Church started on his mission, and, on the way, gained further information concerning Philip’s movements from Peter Nunnuit, the husband of Weetamore, queen of Pocasset, now Tiverton. Philip, it seems, had been holding a protracted dance for a number of weeks, rousing a martial spirit in the minds of the young warriors who were gathered about him from far and near. He had finally promised them that, on the succeeding Sabbath, they might plunder the English settlements, while the people were engaged in religious services.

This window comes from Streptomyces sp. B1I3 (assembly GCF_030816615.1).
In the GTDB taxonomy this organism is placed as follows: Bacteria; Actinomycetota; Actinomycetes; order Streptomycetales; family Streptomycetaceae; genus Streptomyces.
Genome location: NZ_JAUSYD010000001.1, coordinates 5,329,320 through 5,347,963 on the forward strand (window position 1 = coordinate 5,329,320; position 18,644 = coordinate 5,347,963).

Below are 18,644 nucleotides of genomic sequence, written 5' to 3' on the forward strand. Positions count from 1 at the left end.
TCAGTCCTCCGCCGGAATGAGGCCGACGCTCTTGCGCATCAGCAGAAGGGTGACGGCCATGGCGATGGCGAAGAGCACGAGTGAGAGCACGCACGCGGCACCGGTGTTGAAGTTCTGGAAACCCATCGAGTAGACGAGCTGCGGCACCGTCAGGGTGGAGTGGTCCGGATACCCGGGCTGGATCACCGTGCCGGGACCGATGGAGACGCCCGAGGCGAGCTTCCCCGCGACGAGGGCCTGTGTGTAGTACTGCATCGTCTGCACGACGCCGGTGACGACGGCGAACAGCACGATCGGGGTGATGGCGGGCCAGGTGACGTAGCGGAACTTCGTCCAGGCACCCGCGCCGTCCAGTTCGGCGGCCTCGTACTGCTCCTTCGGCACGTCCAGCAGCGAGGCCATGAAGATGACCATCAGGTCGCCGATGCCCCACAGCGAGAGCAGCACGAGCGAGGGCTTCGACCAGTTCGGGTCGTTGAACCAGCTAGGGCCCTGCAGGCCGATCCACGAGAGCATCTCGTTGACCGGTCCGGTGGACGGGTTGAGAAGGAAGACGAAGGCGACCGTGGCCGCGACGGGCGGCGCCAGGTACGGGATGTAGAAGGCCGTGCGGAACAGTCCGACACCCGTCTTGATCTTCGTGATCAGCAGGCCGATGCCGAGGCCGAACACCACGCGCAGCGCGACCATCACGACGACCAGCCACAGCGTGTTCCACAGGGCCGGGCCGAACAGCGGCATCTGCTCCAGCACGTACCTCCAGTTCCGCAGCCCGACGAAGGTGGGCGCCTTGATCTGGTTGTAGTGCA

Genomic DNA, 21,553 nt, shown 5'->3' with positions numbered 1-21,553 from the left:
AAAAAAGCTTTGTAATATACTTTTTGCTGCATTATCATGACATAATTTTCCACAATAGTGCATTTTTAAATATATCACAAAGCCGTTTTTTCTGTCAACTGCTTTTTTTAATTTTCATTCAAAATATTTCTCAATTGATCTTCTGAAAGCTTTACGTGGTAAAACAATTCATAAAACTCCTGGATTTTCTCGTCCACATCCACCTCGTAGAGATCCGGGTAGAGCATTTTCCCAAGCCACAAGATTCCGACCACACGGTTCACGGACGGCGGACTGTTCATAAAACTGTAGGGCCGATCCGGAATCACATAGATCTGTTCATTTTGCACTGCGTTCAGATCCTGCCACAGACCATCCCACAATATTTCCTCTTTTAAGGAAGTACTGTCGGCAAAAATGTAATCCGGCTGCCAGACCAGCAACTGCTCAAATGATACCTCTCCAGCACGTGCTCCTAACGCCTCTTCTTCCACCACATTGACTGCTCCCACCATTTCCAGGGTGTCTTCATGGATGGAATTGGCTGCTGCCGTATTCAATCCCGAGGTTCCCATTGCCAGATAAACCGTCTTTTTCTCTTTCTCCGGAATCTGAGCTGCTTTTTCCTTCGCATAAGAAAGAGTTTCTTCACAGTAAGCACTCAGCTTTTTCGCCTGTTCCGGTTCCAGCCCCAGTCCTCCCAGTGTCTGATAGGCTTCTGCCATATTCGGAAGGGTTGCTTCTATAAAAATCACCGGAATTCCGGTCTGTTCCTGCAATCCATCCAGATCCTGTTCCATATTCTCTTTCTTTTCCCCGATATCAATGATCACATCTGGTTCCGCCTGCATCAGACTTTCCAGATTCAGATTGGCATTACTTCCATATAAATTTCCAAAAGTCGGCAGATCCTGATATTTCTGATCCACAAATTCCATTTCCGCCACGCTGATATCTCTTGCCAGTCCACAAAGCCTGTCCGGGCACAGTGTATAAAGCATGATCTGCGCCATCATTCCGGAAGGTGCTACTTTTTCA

Murder Of John Sassamon
We may here mention a circumstance which was considered, by Hubbard and others, as having an important bearing upon the premature commencement of hostilities on the part of Philip: this was the murder of John Sassamon, and the subsequent execution of the guilty parties. Sassamon was one of the few Indians who, at that time, had received the rudiments of an English education. He was a professor of Christianity, and had been employed among his people in the capacities of schoolmaster, preacher, and royal secretary. In 1662, he occupied this latter post under Philip, to whom he was subject, although born a Massachusett and specimens of his imperfect communications with the colonies, in behalf of his sachem, are still preserved.